Dr Jonty Dean

Q: Can you tell us about the surgical programme you attended in Malawi, in Mzuzu? 

A: I was very impressed with the logistics of the programme and how we got all those people into one place.  There’s a very thorough pre-assessment process which meant we were able to pick up on all kinds of other conditions that weren’t already known about. The whole thing flowed very nicely – there were some problems as there always will be but we managed to solve those and still get all the operations done. Seeing all the patients coming back again post-operatively was good! A very positive experience!”

Dr Dean with other medical professional during a surgical programme in Mzuzu, Malawi. Photo: Margherita Mirabella.

Q: What’s your favourite memory from your experience in Malawi? Is there a particular patient story that stands out for you?

Whilst I was in Malawi a cyclone hit the area close to the hospital, one of the biggest natural disasters they’ve had in the south of the country for many years. We had many people admitted as a result of trauma and because I was there, thanks to Operation Smile, I was able to support that work, essentially, because very few staff were able to get to the hospital because of the devastation in the surrounding area. As a result, I was the main person coordinating all the theaters and intensive care work for a two-week period. There was a young woman in her early twenties, who had multiple injuries and trauma, including broken limbs. The situation was memorable because myself and a colleague put her off to sleep and then noticed that we were suctioning mud out of her lungs. She had obviously very nearly drowned due to the mudslides when she had managed to get a lung full of mud which I’ve never come across before and probably never ever will again. Anyhow we completed the operation and she was taken to the ward where she remained for many weeks. She is still in hospital and I’ve heard she’s doing very well. She is certainly one of my most memorable patients who received the best of care from us.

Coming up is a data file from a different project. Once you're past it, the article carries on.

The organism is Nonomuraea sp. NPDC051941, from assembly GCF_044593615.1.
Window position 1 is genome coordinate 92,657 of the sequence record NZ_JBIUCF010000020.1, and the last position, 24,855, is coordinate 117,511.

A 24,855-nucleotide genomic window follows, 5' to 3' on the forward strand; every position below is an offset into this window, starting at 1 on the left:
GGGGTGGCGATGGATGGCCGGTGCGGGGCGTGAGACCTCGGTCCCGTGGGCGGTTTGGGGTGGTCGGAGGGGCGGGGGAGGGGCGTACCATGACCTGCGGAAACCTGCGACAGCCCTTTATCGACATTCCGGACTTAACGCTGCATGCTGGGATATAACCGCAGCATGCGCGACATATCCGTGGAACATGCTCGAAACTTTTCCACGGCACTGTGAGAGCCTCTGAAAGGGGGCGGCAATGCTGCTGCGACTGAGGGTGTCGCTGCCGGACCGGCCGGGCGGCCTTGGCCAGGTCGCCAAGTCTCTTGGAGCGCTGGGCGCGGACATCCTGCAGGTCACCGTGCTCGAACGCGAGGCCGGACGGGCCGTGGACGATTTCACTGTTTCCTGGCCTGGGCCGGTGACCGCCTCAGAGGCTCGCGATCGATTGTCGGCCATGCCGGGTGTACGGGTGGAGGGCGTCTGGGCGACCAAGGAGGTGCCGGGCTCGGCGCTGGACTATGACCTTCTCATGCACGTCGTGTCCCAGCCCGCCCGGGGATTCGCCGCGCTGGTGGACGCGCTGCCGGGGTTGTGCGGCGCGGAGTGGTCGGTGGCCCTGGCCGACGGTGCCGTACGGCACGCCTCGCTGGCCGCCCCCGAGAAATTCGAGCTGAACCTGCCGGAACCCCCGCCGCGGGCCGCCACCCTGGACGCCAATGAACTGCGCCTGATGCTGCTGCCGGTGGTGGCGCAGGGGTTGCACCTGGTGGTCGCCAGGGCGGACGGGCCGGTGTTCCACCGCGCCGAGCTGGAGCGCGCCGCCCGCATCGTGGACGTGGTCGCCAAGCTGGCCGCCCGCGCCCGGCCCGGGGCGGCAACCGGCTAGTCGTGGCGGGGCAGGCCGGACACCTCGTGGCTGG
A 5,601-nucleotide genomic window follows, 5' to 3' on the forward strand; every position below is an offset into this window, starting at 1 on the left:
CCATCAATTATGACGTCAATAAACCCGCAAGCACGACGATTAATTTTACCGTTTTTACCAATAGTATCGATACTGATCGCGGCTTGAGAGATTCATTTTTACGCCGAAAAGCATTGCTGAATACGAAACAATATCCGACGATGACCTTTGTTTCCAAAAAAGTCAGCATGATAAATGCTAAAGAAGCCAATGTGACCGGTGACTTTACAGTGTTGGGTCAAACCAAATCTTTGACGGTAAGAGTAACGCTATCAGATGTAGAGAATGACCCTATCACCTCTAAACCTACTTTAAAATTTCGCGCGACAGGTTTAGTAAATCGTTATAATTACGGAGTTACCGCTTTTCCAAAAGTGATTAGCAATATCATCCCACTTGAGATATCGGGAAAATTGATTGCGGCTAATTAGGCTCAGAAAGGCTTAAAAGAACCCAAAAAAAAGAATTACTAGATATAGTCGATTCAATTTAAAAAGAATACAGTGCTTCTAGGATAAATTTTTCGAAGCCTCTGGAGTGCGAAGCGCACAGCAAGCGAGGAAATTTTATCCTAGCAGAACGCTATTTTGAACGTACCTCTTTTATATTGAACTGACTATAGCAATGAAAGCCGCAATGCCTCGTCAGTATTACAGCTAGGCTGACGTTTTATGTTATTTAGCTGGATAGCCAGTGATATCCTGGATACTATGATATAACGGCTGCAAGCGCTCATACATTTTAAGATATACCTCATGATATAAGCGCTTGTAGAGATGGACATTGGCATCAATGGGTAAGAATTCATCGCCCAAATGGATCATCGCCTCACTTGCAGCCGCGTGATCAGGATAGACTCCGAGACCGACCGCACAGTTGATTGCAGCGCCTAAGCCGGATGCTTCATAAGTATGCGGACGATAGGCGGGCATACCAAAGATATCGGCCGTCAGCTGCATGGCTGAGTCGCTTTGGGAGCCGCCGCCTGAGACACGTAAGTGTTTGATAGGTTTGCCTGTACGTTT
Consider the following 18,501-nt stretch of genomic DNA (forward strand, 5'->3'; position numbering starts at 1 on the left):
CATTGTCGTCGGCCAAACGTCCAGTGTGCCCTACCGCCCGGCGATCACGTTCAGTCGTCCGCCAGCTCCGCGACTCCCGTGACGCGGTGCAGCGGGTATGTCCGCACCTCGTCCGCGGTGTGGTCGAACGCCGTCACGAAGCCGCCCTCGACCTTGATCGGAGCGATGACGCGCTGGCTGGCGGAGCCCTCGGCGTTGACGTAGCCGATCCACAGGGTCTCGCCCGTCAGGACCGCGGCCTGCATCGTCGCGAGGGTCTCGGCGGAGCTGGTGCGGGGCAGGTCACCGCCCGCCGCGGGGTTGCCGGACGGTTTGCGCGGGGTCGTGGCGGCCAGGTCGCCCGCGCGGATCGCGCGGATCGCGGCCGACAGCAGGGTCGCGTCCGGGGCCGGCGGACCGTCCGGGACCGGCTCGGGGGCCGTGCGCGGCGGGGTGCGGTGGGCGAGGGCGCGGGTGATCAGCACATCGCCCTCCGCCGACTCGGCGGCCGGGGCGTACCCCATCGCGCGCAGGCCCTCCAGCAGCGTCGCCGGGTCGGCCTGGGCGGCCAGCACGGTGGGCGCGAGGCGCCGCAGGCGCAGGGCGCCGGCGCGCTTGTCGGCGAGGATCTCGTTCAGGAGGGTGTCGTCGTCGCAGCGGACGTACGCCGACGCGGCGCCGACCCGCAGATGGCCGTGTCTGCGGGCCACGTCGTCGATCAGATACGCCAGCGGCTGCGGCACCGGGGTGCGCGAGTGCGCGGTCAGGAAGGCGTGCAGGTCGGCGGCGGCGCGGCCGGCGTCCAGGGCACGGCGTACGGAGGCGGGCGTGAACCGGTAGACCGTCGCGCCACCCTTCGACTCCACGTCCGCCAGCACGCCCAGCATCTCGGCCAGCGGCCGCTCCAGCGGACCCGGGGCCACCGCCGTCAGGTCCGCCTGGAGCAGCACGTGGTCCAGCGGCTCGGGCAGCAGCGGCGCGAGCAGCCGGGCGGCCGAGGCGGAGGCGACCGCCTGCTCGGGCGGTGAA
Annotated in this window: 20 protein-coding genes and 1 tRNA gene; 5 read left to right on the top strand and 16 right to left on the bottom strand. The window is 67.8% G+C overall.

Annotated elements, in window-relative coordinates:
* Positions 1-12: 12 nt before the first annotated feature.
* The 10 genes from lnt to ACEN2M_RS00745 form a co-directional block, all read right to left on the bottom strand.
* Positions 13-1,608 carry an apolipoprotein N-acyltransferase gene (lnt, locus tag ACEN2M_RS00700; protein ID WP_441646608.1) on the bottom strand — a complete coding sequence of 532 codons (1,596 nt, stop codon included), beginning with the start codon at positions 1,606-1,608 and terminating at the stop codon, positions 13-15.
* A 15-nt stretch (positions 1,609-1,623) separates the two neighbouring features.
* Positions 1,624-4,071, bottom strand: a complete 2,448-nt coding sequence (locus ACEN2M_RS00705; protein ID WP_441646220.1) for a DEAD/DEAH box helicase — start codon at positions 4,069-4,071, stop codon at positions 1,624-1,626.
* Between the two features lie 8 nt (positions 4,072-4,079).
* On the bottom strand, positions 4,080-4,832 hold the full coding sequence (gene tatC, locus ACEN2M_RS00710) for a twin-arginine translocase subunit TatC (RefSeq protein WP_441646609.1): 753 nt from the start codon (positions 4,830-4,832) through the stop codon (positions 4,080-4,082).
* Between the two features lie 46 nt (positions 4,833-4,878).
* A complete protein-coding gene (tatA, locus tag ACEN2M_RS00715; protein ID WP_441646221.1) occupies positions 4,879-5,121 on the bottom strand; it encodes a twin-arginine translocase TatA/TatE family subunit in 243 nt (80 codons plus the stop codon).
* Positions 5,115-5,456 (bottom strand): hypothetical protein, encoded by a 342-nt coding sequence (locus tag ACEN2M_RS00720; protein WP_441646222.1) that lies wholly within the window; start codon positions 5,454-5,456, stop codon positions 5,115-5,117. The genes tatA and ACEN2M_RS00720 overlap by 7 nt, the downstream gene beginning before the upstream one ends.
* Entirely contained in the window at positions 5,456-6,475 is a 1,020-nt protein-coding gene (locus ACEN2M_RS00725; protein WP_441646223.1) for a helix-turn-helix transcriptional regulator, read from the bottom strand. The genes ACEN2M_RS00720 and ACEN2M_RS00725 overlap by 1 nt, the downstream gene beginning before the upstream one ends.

Dr Dean with other medical professional during a surgical programme in Mzuzu, Malawi. Photo: Margherita Mirabella.

Q: How has volunteering for Operation Smile impacted you personally, but also professionally?

A: Being supported in Malawi to be do this work was personally and professionally rewarding. One of the really good things about Operation Smile is the flexibility you are given. I’ve been given complete freedom to do what I think is useful. Having worked several times in Africa, I have an idea not only of what’s going to be needed, but also to take time to watch and see where the gaps in provision are. The opportunity to work on the burns unit has been very rewarding and it will be good to be able to go back and see the progress made.  It was good to be part of such a proactive and dynamic team.

Q: How will you spend your next three months in Malawi?  Do you already have an idea about what you will be doing and what you hope to achieve?

A: I will go back to The Queen Elizabeth Central Hospital in September. I’m taking an ultrasound scanner with me and will teach the team there how to use it to find veins. With burns, when they cover a lot of the body surface, you might only have one or two limbs where you can look for veins and after they’ve been used a couple of times, it’s very difficult to identify them. With an ultrasound machine, it opens up so many additional options. I have already done some teaching with the staff but they haven’t at present, got a machine of their own. They are a dynamic group of nurses and if I take them out a machine, teach them how to use it and leave it with them, I’m very confident that they will continue to use it, and it will, I am sure, prevent deaths in the future.

When I return, the trainee doctors have got exams coming up in the near future which means I will be involved in training, teaching, doing classroom sessions and exam practice.